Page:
Posted by Sheila Shayon on May 10, 2013 12:45 PM
Shares of Barnes & Noble soared 24 percent after it was reported Thursday that Microsoft is considering a bid for the retailer’s Nook e-book business.
Microsoft is reportedly offering $1 billion for the Nook brand and the digital assets of Nook Media on top of their $300 million investment last year to develop Nook content for Windows 8 tablets. "Our complementary assets will accelerate e-reading innovation across a broad range of Windows devices, enabling people to not just read stories, but to be part of them,” said Microsoft president Andy Lees at the time. "We're on the cusp of a revolution in reading."
But the revolution stalled as the Android-based Nook has been a money-loser for B&N, not helping America's biggest bookseller compete against Amazon’s Kindle e-book reader.Continue reading...
Posted by Mark J. Miller on February 21, 2013 02:50 PM
It has been nearly 16 years since the episode of “Ellen” that found its main character, as played by Ellen DeGeneres, come out of the closet and tell the world that she was gay, followed up by the historic "Yep, I'm Gay" cover of TIME.
That, of course, was a watershed moment and plenty has happened since. States have legalized gay marriage. Gay characters that don’t fall into ancient stereotypes actually populate mainstream films and television shows. Those in the 18- to 44-year-old demographic are mostly all for gay marriage, leading many to assert that, with time, it will be fully integrated into American culture.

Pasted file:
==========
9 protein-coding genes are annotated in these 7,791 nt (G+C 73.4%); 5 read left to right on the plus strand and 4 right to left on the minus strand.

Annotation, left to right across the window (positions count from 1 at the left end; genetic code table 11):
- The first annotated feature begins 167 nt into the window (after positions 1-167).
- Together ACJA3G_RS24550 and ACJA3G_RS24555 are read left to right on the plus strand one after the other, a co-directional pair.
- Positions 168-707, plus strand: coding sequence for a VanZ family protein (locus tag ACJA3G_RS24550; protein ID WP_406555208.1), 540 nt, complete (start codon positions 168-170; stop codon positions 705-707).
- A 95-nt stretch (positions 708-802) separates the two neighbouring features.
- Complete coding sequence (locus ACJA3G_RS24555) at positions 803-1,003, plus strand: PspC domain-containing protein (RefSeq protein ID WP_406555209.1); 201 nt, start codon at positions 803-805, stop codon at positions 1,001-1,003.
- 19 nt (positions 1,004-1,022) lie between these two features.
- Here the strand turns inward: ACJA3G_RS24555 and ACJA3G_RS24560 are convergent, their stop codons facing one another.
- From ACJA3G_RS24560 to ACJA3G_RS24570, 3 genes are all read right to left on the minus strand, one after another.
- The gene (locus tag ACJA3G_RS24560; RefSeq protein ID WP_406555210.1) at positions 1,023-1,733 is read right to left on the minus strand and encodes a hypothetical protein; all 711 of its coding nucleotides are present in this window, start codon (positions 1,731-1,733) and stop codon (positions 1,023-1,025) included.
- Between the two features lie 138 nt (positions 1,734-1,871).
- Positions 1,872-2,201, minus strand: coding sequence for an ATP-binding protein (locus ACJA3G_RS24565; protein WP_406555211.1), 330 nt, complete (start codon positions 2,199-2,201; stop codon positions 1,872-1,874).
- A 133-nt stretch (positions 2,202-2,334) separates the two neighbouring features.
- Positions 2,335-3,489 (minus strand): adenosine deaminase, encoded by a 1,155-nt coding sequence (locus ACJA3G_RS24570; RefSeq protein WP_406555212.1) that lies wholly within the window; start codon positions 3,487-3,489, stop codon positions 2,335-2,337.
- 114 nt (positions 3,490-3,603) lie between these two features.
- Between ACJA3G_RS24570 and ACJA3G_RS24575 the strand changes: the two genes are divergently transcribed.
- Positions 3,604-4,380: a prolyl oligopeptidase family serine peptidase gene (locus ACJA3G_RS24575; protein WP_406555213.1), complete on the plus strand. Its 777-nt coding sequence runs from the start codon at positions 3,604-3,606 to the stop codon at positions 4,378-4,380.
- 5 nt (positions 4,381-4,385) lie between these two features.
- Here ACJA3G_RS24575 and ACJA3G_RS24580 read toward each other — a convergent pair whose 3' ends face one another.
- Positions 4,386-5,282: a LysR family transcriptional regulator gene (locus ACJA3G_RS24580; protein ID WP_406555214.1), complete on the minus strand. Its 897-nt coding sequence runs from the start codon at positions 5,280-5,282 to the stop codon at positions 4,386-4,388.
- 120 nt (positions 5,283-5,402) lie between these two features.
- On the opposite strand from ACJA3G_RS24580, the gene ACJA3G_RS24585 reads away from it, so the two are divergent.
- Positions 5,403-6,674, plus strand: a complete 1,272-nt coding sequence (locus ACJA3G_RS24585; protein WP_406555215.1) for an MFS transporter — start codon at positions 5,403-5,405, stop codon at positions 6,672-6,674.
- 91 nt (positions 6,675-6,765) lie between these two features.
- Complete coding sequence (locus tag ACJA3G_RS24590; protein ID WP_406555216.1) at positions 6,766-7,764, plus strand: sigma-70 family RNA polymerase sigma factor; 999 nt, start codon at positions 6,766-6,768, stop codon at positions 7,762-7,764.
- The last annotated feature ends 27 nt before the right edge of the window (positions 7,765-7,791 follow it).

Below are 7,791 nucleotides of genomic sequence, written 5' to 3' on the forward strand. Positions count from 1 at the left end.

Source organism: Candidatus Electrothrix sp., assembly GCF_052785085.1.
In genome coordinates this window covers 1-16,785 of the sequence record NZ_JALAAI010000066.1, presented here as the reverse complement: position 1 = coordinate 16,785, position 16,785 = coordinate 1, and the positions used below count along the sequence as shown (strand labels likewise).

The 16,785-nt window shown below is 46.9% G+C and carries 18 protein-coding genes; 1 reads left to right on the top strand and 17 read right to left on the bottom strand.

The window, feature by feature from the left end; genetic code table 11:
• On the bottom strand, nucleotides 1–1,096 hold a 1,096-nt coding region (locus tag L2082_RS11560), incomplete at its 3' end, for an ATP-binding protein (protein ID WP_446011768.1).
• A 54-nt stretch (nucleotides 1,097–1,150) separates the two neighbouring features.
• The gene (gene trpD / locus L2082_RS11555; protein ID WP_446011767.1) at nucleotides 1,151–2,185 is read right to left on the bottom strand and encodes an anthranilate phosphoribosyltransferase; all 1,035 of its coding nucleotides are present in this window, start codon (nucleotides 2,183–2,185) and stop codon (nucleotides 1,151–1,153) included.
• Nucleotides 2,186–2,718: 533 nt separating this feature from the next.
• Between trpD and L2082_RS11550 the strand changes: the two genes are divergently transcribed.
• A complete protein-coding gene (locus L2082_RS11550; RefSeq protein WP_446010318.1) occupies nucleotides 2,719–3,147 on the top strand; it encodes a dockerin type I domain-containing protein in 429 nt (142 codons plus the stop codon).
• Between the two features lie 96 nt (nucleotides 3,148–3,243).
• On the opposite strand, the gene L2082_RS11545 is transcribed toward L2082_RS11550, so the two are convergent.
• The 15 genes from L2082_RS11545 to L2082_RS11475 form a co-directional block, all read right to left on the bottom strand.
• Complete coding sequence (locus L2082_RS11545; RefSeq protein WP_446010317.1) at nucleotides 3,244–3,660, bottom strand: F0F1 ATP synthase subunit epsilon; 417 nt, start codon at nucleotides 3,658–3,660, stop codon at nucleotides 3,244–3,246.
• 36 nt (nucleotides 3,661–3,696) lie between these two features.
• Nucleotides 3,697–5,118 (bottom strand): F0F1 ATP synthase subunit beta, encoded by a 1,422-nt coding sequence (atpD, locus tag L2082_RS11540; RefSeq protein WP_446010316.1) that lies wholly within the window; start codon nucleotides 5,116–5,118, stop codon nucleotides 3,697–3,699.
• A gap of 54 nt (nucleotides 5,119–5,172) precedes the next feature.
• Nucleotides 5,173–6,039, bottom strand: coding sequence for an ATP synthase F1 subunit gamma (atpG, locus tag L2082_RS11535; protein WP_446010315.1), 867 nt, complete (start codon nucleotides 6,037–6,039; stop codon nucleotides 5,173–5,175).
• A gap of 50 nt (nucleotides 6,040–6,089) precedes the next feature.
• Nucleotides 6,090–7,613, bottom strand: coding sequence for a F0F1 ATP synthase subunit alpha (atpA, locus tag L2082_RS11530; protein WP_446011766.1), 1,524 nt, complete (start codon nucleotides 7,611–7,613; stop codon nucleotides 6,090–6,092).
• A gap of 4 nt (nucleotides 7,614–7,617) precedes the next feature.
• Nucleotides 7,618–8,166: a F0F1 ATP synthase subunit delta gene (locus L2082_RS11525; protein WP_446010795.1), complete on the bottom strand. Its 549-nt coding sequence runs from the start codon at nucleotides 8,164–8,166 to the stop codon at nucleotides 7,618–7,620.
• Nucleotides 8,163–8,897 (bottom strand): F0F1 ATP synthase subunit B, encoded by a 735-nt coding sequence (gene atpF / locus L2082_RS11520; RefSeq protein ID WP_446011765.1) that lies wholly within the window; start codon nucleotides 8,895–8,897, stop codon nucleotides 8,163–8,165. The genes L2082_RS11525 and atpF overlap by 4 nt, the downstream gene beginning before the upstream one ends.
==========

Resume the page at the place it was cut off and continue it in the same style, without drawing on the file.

That same demographic is the target of most marketers, which has led to a rapid growth in gay-themed ads. Anti-gay sentiment clearly isn’t dead, though, and marketers take the risk of getting one faction of its fans upset when it goes that route, a fact Kraft’s Oreo brand found out last summer when it put a rainbow-themed Oreo on its Facebook page and then discovered a massive fight occurring in its comments section.
Amazon has now stepped in to show that it’s happy to have its products, specifically Kindles, used by gays or straights. In a new ad campaign that broke this week, a shirtless man and bikini-wearing woman sit next to each other at a resort looking at their e-readers. While he squints at what looks like an iPad in the sunlight, she can see her Kindle Paperwhite just fine. He decides to purchase a Kindle from his device and after, suggests that they should celebrate. She says that her husband is bringing her a drink right now. His response? “So is mine.” Touché.Continue reading...